Throughout their tenure at MetLife, plaintiffs were classified as freelancers and paid as independent contractors. Id. ¶¶ 25, 26. Plaintiffs were required to sign standard form independent contractor agreements.*fn7 Teufel Aff. ¶ 5. The Agreements expressly provided that plaintiffs were not entitled to benefits under any of MetLife's employee benefit plans:
For all purposes of this Agreement, Supplier shall
have the status of an independent contractor and shall
in no sense be considered an employee of MetLife while
performing services under this Agreement. It is
understood that supplier shall not be entitled to or
be eligible to participate in any benefits or
privileges given to or extended by MetLife to its
employees including, but not limited to, participation
in Insurance and Retirement Programs, Social Security
Coverage, Worker's Compensation, or any state
Independent Supplier Agreement, Ex. C to Teufel Aff.; see also Technical Assistance Agreement, Ex. A to Teufel Aff.; Independent Consultant Agreement, Ex. B to Teufel Aff.
On October 16, 2000, several of the plaintiffs complained about their denial of benefits while at MetLife. See Compl. ¶ 37; 10/16/00 Letter from Raymond Nardo, counsel for plaintiffs, to MetLife's Plan Administrator ("Claim Ltr."), Ex. 1 to 3/19/03 Declaration of Raymond Nardo in Opposition to Defendants' Motion to Dismiss ("Nardo Dec."). Plaintiffs claimed in particular that MetLife had mis-classified them as independent contractors rather than employees.*fn8 See Compl. ¶ 29; Claim Ltr. at 1. Plaintiffs also requested documentation from MetLife regarding its benefit plans. See Compl. ¶ 39; Claim Ltr. at 2.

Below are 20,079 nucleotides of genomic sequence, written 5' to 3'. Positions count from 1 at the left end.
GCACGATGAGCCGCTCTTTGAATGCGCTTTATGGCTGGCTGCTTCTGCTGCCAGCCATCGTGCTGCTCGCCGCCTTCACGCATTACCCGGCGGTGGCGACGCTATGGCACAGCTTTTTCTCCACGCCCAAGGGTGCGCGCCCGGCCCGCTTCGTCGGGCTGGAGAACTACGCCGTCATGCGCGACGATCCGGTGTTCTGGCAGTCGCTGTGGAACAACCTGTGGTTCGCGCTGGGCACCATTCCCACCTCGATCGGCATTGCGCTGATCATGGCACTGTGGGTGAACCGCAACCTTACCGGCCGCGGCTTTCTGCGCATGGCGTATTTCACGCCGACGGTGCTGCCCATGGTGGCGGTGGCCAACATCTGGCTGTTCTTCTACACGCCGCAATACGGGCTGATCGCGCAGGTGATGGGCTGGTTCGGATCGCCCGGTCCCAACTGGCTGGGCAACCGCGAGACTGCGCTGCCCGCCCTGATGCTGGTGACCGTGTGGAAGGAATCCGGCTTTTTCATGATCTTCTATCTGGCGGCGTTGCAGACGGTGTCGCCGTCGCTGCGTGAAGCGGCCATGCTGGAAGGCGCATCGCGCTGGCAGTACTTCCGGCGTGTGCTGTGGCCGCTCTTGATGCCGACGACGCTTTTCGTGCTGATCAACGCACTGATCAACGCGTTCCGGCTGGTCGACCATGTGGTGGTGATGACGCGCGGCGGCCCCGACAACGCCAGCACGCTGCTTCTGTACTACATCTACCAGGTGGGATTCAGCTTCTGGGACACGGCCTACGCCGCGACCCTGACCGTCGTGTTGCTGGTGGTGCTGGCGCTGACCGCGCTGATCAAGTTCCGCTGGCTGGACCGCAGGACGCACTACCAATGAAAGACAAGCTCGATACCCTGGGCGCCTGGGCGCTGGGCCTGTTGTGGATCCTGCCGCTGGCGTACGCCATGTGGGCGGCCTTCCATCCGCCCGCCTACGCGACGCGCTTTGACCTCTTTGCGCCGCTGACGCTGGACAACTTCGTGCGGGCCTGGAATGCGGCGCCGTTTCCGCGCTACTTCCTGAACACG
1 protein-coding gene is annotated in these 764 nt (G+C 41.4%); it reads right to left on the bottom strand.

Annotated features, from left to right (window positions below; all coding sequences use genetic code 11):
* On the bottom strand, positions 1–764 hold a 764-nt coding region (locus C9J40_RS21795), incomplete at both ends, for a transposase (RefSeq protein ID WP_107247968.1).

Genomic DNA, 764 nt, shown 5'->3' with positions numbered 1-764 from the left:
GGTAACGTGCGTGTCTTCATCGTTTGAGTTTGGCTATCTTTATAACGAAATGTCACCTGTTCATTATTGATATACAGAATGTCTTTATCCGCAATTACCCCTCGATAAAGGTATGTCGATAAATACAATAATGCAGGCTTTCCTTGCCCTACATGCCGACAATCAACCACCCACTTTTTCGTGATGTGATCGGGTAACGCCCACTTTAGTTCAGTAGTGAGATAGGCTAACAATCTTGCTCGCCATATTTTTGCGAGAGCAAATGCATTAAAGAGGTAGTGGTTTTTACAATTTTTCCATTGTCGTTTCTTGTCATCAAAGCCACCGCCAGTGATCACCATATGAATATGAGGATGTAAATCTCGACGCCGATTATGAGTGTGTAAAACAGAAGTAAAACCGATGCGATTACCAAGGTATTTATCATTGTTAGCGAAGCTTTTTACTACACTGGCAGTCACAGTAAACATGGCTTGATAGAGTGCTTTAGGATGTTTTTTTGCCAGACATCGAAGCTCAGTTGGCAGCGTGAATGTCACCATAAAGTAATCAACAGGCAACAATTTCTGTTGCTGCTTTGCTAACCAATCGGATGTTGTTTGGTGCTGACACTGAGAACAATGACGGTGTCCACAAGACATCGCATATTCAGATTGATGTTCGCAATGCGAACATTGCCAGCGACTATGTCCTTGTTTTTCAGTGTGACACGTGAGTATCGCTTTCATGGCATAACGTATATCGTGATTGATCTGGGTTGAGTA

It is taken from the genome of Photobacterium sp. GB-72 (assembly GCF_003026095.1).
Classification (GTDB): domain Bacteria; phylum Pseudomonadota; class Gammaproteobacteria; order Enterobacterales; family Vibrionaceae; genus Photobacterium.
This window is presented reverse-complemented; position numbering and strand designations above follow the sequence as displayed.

MetLife denied plaintiffs' claims for benefits, as well as their requests for plan documents. See Compl. ¶¶ 41-42; 2/12/01 Letters to plaintiffs from James N. Heston, Senior Vice President of Compensation and Benefits, and Susan Berger, Vice President of Employee Relations, Ex. 2 to Nardo Dec. Plaintiffs requested reconsideration of MetLife's determinations. See Compl. ¶ 43; 4/9/01 Letter from Nardo to Mark A. Schuman, Senior Counsel for MetLife, Ex. 3 to Nardo Dec. Plaintiffs' appeals were denied by MetLife in June 2001. See 6/7/01 Letters to plaintiffs from Christine V. Burden and Lawrence S. Craven, Assistant Vice Presidents of Benefits, Ex. 4 to Nardo Dec.